Monday, August 22, 2016

Three Stars Take Us to the Moon And Beyond

One of my first blog posts on this site was on the Academy-nominated movie, "The Help." At the dawning of the 84th Oscars, I stood on the side of those who were not too anxious to celebrate yet another movie that seemed to consistently tell only parts of our black history--parts that continuously show us in subservient instead of equally celebratory roles. Interestingly--yet, not surprisingly--in a year that finds a television series chronicling the Underground Railroad being renewed for a second season as well as the anticipated (and now controversial) fall debut of Nate Parker's "Birth of a Nation," it seems we are continuing to "shackle" ourselves to these themes. However, as I continue to stand on the side of those not too anxious to celebrate the "tried and true," I found hope in learning of a cinematic gem heading our way titled "Hidden Figures."

Starring Janelle MonĂ¡e, Taraji P. Henson, and Octavia Spencer, "Hidden Figures" tells the untold true story of Katherine Johnson, Dorothy Vaughan, and Mary Jackson--a team of three brilliant black women who, in the 1960s, helped make their mark on history by providing NASA with important mathematical data needed to launch the program's first successful space missions, all while combating racial and gender bias. Set to hit theaters in January 2017, I could not be more excited to experience this much-needed-to-be-told part of AMERICAN history, and am looking forward to what will be an "out of this world" movie-going experience. For a sneak peak of the trailer, click below. See you at the theater!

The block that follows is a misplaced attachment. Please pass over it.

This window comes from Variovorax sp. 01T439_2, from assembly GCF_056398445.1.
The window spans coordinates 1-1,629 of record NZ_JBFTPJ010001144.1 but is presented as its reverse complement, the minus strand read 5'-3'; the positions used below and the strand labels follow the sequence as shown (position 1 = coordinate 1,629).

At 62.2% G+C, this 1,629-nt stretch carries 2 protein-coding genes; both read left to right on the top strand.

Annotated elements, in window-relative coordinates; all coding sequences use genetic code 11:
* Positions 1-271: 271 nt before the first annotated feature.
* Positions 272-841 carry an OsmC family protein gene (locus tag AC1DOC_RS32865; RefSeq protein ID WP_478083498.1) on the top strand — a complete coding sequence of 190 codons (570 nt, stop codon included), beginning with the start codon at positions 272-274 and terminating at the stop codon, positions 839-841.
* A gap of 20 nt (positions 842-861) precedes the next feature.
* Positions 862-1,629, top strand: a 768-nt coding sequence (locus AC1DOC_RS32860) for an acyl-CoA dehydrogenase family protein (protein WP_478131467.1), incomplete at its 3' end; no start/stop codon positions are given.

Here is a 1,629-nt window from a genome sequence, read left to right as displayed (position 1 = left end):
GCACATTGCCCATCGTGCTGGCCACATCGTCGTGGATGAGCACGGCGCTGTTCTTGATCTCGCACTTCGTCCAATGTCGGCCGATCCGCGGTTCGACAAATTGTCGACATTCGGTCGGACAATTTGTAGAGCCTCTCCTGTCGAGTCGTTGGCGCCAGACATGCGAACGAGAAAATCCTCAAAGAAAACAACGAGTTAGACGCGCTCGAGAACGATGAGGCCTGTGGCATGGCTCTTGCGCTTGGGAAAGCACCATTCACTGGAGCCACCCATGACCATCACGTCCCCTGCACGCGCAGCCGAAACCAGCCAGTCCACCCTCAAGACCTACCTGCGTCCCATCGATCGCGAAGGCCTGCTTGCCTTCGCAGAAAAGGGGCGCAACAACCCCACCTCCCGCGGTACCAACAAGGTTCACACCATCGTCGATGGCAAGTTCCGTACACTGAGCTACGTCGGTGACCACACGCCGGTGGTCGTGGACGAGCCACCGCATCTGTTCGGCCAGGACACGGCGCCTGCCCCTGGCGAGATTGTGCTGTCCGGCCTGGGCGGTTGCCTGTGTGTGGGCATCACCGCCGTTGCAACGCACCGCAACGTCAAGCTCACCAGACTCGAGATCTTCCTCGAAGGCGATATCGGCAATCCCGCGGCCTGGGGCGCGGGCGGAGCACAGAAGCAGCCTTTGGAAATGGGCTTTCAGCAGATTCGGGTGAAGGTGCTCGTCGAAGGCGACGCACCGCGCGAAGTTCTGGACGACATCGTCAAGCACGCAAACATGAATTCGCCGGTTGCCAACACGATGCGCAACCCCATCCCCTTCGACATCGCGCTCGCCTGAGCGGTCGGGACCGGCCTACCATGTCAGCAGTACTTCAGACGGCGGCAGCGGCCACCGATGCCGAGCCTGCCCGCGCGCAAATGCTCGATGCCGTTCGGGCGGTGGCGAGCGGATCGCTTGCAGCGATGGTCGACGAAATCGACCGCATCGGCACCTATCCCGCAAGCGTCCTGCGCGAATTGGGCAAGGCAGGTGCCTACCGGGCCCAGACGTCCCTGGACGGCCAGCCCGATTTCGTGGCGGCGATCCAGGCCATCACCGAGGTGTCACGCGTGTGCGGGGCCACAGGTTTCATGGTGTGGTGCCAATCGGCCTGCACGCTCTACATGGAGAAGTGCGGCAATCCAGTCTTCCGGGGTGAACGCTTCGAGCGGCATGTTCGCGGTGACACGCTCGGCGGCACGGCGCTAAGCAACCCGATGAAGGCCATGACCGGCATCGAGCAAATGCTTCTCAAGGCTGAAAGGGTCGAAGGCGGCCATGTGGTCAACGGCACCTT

Tuesday, August 16, 2016

Review: A Gold Star for Blue Apron

Photo credit: N/A
Unless you've been living under a rock (or simply super busy with life), you most likely have heard about, read about, or even, perhaps, gotten an invitation to join Blue Apron--the food delivery service whose mission is to "make incredible home cooking accessible to everyone." At only four-years old, the New York-based startup with over 2,500 employees and already valued at over $2 billion dollars, continues to steadily add subscribers. Being curious for a while now but receiving a recent invitation to join and receive my first week's food supply for only $19 instead of its standard $59, I decided to finally give it a go.